AP World History chap 14 – Flashcards

Flashcard maker : Chad Lipe
Latin West
Historian’s name for the territories of Europe that adhered to the Latin rite of Christianity and used the Latin language for intellectual exchange in the period 1200-1500. Western Europeans ordinarily referred to themselves as “Latins.”The region was emerging from the economic and cultural shadow of its Islamic neighbors, setting to extend its dominance.
Three- Field System
A system of farming developed to be a more productive way of farming during medieval Europe , in which farm land was divided into three fields of equal size. 2/3 of the land was used to grow crops and the 3rd field was used to grow oats. The oats rejuvenated the soil and could be used to feed the plow horses.
Water Wheel
A mechanism that harnesses the energy in flowing water to grind grain or to power machinery. Greater efficiency came from channeling water over top of wheel; Dams ensured these wheels a steady flow of water throughout year and in France & England ocean tides where used for power.
Hanseatic League
A commercial and defensive confederation of the free towns in northern Germany /an association of trading cities in northern Europe; traded extensively in Baltic (including coasts of Prussia, newly conquered by German knights)
A medieval organization of crafts workers or trades people such as silversmiths, or of merchants that regulated business practices of its members.
Peter’s Pence
A collection taken up annually in every church in the lain West. It’s a fund/offering for the pope.
Flying buttresses
Support structure located on the exterior of gothic style cathedrals.
A philosophical and theological system, associated with Thomas Aquinas, devised to reconcile Aristotelian philosophy and Roman Catholic theology in the thirteenth century. Theologians sought to synthesize the newly rediscovered philosophical works of Aristotle.
Humanism/ Humanists
A renaissance intellectual movement in which thinkers studied classical texts and focused on human potential and achievements.Dante also influenced the literary movement of the humanists that began in his native Florence in the mid-fourteenth century. The term refers to their interest in the humanities, the classical disciplines of grammar rhetoric, poetry, history, and ethics.
Printing Press
Invented by Johann Gutenberg in 1454; first book was Gutenberg Bible; changed private and public lives of Europeans; used for war declarations, battle accounts, treaties, propaganda; laid basis for formation of distinct political parties; enhanced literacy, people sought books on all subjects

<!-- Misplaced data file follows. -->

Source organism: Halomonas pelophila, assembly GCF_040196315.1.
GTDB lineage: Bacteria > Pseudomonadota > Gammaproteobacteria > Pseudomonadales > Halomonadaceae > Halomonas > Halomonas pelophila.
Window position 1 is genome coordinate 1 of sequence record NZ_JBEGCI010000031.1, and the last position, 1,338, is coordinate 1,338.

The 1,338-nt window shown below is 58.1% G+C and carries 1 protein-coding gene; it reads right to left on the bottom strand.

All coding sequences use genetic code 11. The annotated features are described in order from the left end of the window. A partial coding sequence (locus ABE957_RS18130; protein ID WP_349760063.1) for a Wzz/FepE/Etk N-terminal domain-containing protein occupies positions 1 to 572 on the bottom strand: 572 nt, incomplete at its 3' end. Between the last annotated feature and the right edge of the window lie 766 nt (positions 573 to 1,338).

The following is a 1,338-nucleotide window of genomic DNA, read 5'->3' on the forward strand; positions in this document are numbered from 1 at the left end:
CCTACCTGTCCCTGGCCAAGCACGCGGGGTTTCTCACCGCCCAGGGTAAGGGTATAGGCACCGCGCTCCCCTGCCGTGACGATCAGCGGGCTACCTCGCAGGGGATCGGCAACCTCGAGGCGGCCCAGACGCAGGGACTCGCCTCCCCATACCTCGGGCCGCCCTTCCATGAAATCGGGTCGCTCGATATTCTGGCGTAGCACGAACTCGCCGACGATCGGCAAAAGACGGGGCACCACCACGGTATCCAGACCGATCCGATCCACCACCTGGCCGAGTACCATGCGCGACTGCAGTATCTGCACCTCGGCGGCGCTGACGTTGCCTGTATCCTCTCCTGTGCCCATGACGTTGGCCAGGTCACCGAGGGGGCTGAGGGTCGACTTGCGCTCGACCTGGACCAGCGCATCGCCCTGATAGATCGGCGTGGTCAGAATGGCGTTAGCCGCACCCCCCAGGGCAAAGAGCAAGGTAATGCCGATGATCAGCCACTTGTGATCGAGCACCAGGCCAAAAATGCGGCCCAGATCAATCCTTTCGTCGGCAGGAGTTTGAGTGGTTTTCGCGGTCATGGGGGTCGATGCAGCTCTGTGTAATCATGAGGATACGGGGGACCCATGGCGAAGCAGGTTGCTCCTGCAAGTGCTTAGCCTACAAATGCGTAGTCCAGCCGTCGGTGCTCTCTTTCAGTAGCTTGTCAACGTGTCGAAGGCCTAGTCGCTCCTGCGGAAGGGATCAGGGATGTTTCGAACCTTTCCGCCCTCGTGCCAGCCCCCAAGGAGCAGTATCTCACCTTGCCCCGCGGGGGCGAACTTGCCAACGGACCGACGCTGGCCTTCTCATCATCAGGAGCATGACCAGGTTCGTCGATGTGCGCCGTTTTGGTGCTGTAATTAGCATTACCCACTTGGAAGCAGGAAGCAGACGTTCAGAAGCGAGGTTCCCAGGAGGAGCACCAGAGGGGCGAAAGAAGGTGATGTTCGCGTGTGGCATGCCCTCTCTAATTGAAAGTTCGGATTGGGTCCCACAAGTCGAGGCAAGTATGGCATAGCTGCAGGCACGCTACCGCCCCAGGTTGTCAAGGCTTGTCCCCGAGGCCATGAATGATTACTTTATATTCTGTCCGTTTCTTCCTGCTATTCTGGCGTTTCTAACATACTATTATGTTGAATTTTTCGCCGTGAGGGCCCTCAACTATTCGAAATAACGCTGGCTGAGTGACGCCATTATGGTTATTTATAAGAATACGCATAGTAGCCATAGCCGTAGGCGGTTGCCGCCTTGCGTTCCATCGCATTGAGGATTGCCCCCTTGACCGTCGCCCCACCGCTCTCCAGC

Magna Carta
This document, signed by King John of Endland in 1215, is the cornerstone of English justice and law. It declared that the king and government were bound by the same laws as other citizens of England.
Latin West was 1st part of world to establish modern universities; they are degree-gaining corporations specializing in multidisciplinary research & advanced teaching (1300-1500)
New monarchies
Historians’ term for the monarchies in France, England, and Spain from 1450 to 1600. The centralization of royal power was increasing within more or less fixed territorial limits. These were monarchies that were modernizing. Only larger or wealthy states such as England, France and Spain could produce Colonial Empires. The kings tried to make the religion, linguistics, and geography of their kingdoms homogeneous. These new monarchies expanded out of Europe for the following reasons: trade and commerce, the extension of their religion, the extension of power and glory.
English Parliament
Started by Edward i, first representative government of England, composed of 2 knights from every town, and all the noble and bishops throughout England
The Estates General
France’s Legislative body that met infrequently and was overall weak; Represented the different classes; convened for 175 years.
Thomas Aquinas
(Roman Catholic Church) Italian theologian and Doctor of the Church who is remembered for his attempt to reconcile faith and reason in a comprehensive theology.Argued that the most basic religious truths could be proved by logical argument.
Geoffrey Chaucer
English poet remembered as author of the Canterbury Tales (1340-1400)
Marco Polo
Venetian merchant and traveler. His accounts of his travels to China offered Europeans a firsthand view of Asian lands and stimulated interest in Asian trade.
The Medici family
Bankers to the Pope. Controlled Florence. Great Patrons (supporters) of the Arts and Sciences. Paid for many great works of art.